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The tiny and remote village of Tangkahan is a prime example of grass roots conservation where the community rejected the lure of palm oil and decided instead to set up eco-tourism. We cross the river by raft and make our way to the Jungle Lodge, tantalizingly perched over the river. It is infinitely peaceful here, a true wilderness with just four guesthouses and an elephant camp. Of the seven elephants that live here, three came from Bukit Lawang, emerging from the jungle just days before the flood. They were in a frenzied state and refused to go back. Locals were at a loss as to what to do with them, you cant have wild elephants living in the village, so they were trucked to Tangkahan to join the Conservation Response Unit, which uses elephants to patrol the jungle in search of poachers and illegal loggers. It’s possible to join the four-day forest patrol to Bukit Lawang, but I am happy with  a two hour trek.

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I ride on Yuni, one of the Bukit Lawang elephants, she is cheeky and playful and her mahout (handler) deftly guides us across rivers, up and down steep muddy slopes and through dense vegetation. Its great to experience the jungle from up high and we stop to sample different fruits and medicinal herbs and leaves. We also see lots of Thomas Leaf monkeys, known as funky monkeys due to their black and white mohawks. Afterwards we wash the elephants in the river. Yuni lies on her side, I swear she is smiling as we scrub off the mud, she then saunters off, disappears underwater and emerges to gleefully squirt us all with trunks full of water. The guides seem to really love their charges and the experience is uplifting, positive and authentic. There are no tacky circus tricks here, although I do get an elephant kiss, when Yuni gently places the tip of her trunk on my forehead, but then Ardana joins in and plants a great big kiss right on my nose, which the guides find hysterical.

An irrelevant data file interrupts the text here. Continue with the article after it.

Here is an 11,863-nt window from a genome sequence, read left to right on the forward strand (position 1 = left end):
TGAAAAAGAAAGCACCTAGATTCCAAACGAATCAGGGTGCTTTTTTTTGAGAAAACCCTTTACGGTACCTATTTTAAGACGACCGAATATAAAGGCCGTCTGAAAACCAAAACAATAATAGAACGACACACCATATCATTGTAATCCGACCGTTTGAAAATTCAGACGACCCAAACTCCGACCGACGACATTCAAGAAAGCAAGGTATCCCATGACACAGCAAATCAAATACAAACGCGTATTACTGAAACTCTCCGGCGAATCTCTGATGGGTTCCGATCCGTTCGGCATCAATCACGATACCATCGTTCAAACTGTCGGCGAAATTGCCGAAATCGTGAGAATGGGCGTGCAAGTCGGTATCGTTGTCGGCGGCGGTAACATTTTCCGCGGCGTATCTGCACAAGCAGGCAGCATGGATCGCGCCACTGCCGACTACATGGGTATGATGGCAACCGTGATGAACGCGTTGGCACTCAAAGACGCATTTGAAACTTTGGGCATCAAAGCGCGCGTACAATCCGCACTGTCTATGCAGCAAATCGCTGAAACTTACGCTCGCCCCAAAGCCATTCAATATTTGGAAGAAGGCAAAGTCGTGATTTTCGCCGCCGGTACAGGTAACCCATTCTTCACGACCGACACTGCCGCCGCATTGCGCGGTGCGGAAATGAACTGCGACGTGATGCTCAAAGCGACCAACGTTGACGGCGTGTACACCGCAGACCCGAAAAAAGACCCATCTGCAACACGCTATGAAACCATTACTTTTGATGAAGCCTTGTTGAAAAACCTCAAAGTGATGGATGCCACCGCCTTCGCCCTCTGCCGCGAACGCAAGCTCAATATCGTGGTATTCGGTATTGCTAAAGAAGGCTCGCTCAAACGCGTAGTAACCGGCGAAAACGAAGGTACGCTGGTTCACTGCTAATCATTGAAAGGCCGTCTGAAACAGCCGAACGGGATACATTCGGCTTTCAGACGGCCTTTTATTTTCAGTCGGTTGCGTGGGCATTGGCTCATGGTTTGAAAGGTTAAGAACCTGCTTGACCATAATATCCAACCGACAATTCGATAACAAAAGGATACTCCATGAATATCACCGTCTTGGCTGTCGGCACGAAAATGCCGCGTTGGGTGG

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DSC03761elephant pedicure

I wake early the next morning to birdsong and monkey chatter, my body aches from the bike and elephant rides, so I swim across river to a crevice in the rocks where hot springs bubble up. Completely alone, I soak in the therapeutic waters and soak up the tranquility, until Rinto arrives with a tube and we walk upstream to a gorge and a picturesque waterfall where I get a jungle massage from the pummeling water. We then drift gently downstream on the tube, stopping at Pantai kupu kupu (butterfly beach). Rinto tells me that if a butterfly lands on you it will bring great luck, but as I sit by the river in this hidden paradise, with hundreds of brightly coloured butterflies and dragon flies flitting around me, I already feel incredibly lucky.

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About orangutans